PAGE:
The beginning of World Communications Year finds us living through a communications-information revolution with profound implications for every aspect of human society. Our homes, schools and hospitals, our cultural and leisure activities, the working environment of office, farm andfactory, the very concept of "work" itself, will all be radically transformed before the century is out. So far-reaching do these transformations promise to be that historians of the future are likely to look back on the present decade as a turning point in (he evolution of human society.
Smooth transition to the new informationrich, communications-based society will not be easy. The way we handle the new communications technologies will be all important and it is with an analysis of the cultural, social, economic and political problems involved that this issue of the Unesco Courier begins.
For the Third World, the establishment ofsound communications infrastructures (which it is the prime objective of the World Communications Year to promote) a sine qua non of development. But although the new technologies look temptingly like the breakthrough that could help to close the development gap, it is only natural that, for countries that have suffered the colonial experience, hopes for the future should be mingled with serious doubts and fears.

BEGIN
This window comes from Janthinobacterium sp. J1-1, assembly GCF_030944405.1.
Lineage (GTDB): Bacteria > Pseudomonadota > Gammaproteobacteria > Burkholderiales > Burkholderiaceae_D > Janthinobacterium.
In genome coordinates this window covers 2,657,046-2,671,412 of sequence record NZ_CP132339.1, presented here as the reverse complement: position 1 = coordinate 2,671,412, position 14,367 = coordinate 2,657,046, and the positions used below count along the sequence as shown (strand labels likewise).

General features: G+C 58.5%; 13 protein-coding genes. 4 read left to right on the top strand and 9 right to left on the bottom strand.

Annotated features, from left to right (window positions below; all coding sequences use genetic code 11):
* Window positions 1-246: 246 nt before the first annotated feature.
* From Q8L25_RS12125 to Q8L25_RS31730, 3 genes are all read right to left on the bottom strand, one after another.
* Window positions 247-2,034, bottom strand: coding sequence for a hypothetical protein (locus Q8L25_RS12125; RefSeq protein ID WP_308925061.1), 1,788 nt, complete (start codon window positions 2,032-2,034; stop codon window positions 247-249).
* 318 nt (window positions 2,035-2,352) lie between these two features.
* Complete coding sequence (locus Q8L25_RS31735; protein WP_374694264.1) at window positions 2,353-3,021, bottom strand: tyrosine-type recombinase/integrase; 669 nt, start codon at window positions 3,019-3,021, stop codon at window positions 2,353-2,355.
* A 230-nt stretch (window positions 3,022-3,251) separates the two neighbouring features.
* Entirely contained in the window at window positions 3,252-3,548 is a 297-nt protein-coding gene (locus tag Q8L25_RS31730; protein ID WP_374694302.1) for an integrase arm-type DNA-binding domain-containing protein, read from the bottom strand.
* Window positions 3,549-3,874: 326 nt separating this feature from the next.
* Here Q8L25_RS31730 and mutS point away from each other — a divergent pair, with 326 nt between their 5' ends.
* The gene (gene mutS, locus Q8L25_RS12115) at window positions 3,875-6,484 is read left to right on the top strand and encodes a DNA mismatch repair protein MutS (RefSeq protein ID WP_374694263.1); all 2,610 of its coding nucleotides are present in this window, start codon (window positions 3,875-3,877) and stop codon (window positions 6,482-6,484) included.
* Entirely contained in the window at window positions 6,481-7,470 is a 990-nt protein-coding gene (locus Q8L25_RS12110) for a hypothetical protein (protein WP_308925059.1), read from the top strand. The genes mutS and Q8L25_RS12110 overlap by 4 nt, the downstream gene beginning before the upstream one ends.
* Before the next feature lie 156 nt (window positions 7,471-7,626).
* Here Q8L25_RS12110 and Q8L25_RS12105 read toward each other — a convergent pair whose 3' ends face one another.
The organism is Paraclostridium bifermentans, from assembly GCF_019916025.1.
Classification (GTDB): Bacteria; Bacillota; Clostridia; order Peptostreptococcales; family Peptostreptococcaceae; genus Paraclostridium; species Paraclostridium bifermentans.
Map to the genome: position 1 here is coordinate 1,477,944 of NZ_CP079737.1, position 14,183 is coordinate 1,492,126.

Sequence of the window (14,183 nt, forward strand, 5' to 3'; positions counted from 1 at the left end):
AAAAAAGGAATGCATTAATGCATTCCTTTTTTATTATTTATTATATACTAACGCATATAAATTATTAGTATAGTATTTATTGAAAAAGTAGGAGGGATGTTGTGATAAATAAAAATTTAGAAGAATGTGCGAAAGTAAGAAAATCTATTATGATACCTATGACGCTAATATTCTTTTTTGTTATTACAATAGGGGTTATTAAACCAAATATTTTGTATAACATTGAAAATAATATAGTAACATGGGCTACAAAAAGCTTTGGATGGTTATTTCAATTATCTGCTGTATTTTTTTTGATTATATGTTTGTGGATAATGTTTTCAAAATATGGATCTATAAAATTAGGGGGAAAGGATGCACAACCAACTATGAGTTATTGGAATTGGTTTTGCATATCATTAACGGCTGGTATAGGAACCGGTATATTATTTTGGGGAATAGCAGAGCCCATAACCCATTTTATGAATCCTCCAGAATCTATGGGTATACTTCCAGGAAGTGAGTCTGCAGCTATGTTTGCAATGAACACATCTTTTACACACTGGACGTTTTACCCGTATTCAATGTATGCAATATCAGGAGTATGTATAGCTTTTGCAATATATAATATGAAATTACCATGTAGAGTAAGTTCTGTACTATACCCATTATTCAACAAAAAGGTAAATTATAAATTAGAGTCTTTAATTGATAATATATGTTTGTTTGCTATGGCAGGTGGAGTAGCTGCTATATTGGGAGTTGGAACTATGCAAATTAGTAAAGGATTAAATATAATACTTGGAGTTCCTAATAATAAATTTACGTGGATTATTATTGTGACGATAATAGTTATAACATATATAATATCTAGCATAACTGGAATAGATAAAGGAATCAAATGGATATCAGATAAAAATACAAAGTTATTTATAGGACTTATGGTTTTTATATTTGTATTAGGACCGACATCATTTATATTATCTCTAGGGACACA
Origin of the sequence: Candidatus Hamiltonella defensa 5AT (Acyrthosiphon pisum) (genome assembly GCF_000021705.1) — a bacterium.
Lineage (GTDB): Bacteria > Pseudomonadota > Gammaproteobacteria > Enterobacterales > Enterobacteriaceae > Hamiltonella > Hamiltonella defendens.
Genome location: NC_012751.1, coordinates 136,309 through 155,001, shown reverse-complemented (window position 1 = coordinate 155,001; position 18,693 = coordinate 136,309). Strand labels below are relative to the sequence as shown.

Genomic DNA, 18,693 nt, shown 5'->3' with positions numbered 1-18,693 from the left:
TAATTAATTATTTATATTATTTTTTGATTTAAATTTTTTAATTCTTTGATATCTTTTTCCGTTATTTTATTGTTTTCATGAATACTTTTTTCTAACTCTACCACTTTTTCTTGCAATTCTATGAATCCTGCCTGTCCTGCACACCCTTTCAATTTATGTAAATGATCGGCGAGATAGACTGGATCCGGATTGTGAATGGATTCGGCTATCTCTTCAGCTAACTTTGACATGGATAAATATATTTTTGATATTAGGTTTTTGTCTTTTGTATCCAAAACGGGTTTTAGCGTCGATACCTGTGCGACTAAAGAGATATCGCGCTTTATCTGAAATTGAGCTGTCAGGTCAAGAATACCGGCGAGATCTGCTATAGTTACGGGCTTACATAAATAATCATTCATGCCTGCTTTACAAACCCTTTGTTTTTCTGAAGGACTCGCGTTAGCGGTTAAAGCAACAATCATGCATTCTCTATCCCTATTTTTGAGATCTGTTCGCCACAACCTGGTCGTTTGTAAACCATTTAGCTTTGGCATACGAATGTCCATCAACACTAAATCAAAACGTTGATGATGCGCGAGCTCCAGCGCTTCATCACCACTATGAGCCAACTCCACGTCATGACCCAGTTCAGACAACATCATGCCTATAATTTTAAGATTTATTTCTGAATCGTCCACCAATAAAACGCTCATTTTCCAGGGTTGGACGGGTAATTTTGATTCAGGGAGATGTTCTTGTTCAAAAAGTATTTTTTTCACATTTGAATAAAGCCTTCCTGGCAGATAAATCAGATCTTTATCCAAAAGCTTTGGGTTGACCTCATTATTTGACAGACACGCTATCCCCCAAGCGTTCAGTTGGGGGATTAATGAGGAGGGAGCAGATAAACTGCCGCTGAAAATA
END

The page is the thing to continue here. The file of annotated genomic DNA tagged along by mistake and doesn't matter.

The central section of this issue is concerned with the electronic "nuts and bolts" ofthe communications-information revolution which has been brought about by the rapid convergence ofa number of new technologies. The most important of these are: the development of cheap, reliable microprocessors with vast informationhandling capacity which permit wide spread and easy access to information networks and data banks and offer enormous educational opportunities; telecommunication satellites that make possible lowcost, long-range, transmissions; audiovisual recording and playback devices that permit decentralized production and presentation of multimedia material; the development of optical fibres which make possible piped, interference-free transmission of huge quantities of information, entertainment and educational programmes; and, finally, the expansion and more efficient use ofthe broadcasting frequency spectrum which has made possible the rapid development of local and "citizens' band" type radio broadcasting.
Experience shows that children all over the world, whatever their social background are fascinated by computers and can handle with ease a device which many adults still regard with a reticence bordering on fear.
The computer's educational possibilities are immense, provided that it is programmed to respect the user's linguistic background and cultural identity, a point on which children themselves have strong views.
Finally, the last section of this issue of the Unesco Courier looks more closely at the practical contribution communications technology can make to development, points out some of the pitfalls to be avoided in what looks like being the most massive transfer of technology ever attempted, and gives concrete examples of what Unesco has done and is doing in the struggle to introduce a new and more equitable international communication order.